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  •  Oh the analogies (4+ / 0-)

    I would say that there is no chance that a website should be liable for its users for any reason.

    To relate to a different amendment, many courts have found that websites are not liable for any allegedly defamatory comments that users make. This is what protects sites like Yelp. It is up to the individual user to use the First Amendment wisely. Just as in this case, the website was again found not liable for the actions of its users. To say that it should be liable in any way not only for what happens on its website, but what happens after the sale involving two users on the site is even further removed than most people have dared to stretch this silly 3rd party liability idea so far.

    Or, how about a different view from sales. Ford is not liable if somebody commits a hit and run and all that is known is that it was a Ford vehicle. The vehicle was not under their control at the time. This is why firearms manufacturers are not liable for any gun related crimes. If you sold your car to somebody, and they decided to drive down a crowded sidewalk, should we hold you liable, because you sold to a madman? You didn't know he was crazy? Well, too bad if this line of reasoning is pushed.

    3rd party liability is a very silly notion. It takes the blame and places it on somebody who had nothing to do with whatever happened. I will never understand how this makes sense in a rational world (which I know this is not).

    Trying to say that this website should be allowed to be sued is like saying that WalMart should be sued because two people were involved in a firearm sale where the trade was in their parking lot. After all, they have parking lot cameras (I think, if not, insert name of store that does, like Meijers, but I think that is more regional maybe). They might have seen it happen, never mind that the sheer volume of people that use their space is tremendous.

    Now, you might point out that the website is specifically for firearms. If that is the point, well I need simply point out that there are plenty upon plenty of reasons for owning firearms. The intent to hurt people is not something many people own a firearm for. I myself own a few firearms and concealed carry. I went through a full background check to get the license and I do carry it where I am legally allowed. I would consider using a site like this to purchase a firearm from somebody if the situation arose. How is the website to know the difference between me and somebody who actually does intend to do harm. If the person selling me a firearm from that site is not required to run a background check, then how should the website even remotely be liable?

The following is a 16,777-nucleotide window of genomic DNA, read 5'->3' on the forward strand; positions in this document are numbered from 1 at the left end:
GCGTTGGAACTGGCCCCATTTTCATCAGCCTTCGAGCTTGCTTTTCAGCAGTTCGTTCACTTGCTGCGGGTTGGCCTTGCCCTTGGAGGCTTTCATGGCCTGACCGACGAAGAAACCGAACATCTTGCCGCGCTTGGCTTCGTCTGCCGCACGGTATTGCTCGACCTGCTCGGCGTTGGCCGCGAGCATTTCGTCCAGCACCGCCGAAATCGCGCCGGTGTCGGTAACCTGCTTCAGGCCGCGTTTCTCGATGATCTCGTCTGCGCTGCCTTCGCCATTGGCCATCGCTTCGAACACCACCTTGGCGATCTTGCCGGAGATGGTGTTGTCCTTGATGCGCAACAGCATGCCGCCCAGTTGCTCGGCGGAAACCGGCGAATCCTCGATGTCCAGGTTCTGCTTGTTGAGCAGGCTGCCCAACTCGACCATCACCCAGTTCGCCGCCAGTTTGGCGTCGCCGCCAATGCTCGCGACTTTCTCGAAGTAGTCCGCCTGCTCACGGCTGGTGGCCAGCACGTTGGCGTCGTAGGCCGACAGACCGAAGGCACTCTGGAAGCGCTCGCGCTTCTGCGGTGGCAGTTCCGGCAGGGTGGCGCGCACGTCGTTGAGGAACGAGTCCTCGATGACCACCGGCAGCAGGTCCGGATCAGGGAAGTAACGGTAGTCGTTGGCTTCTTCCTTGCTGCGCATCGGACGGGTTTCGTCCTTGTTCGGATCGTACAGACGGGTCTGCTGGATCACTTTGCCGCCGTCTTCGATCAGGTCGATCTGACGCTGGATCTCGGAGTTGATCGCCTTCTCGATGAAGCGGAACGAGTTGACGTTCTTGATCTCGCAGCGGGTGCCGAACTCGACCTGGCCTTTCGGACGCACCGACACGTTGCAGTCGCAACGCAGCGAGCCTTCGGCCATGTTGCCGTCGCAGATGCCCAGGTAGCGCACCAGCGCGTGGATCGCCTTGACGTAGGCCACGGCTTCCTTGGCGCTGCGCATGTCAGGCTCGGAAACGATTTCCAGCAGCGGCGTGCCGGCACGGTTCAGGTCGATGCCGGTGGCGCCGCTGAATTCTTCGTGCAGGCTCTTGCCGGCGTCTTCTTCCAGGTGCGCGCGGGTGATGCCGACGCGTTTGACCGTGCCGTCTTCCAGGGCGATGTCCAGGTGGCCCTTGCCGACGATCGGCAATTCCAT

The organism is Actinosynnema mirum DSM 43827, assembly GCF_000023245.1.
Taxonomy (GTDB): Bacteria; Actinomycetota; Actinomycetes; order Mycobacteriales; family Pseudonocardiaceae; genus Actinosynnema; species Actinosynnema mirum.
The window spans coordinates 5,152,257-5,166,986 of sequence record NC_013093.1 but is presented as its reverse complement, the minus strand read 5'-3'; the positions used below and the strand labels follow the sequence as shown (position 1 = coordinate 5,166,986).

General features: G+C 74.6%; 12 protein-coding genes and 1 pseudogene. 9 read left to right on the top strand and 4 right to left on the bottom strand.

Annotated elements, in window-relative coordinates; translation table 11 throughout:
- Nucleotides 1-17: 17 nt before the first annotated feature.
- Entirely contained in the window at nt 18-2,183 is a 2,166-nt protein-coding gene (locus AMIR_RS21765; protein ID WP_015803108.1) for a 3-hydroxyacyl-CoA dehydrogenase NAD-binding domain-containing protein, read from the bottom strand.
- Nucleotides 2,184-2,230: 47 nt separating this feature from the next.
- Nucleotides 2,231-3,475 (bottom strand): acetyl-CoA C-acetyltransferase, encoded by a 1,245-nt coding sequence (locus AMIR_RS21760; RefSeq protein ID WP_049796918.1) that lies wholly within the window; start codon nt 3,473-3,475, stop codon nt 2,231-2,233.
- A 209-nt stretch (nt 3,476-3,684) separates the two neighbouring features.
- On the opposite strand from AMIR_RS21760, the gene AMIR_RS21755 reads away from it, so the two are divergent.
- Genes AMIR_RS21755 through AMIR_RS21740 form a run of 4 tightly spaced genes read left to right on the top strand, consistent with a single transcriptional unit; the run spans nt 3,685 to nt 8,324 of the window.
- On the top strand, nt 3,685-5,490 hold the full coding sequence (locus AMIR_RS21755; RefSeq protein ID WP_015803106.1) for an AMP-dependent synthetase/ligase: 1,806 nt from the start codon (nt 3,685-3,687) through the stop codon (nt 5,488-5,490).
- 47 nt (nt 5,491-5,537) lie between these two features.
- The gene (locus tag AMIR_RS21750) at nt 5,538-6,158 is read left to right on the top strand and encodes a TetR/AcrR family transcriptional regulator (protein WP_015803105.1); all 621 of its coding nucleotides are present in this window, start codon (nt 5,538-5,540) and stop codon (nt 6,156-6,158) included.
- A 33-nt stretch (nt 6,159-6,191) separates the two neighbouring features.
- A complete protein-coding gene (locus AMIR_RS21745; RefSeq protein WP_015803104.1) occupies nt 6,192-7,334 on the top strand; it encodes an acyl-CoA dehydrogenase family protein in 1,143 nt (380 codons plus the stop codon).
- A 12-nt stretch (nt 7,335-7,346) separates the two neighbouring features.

Sticking to the website theme, lets use a website analogy. Youtube allows all kinds of people to set up an account. Anyone can go through the sign up process and voila, they can upload videos. Some of these videos infringe on rights of others (or so the copyright groups claim, their false DMCA notices aside because that is another topic entirely). Those people are allowed to submit that the videos be removed, and they are per the DMCA notice and takedown provisions (which should be notice and notice, but again, not the topic here).  Now, do you think that if the Feds sent a letter to website saying "This user is not allowed to buy firearms" that they wouldn't disable that account? I am sure they would disable it, as they have so far complied with all laws that are applicable to them.

    So far, the attempts to pin blame on the website feel like nothing more than emotional overreaction in an attempt to lash out at anyone tangentially related to that case. The man who did the crime and knowingly sold the firearm is in jail. He is the only one who deserves blame, and he is both being punished.

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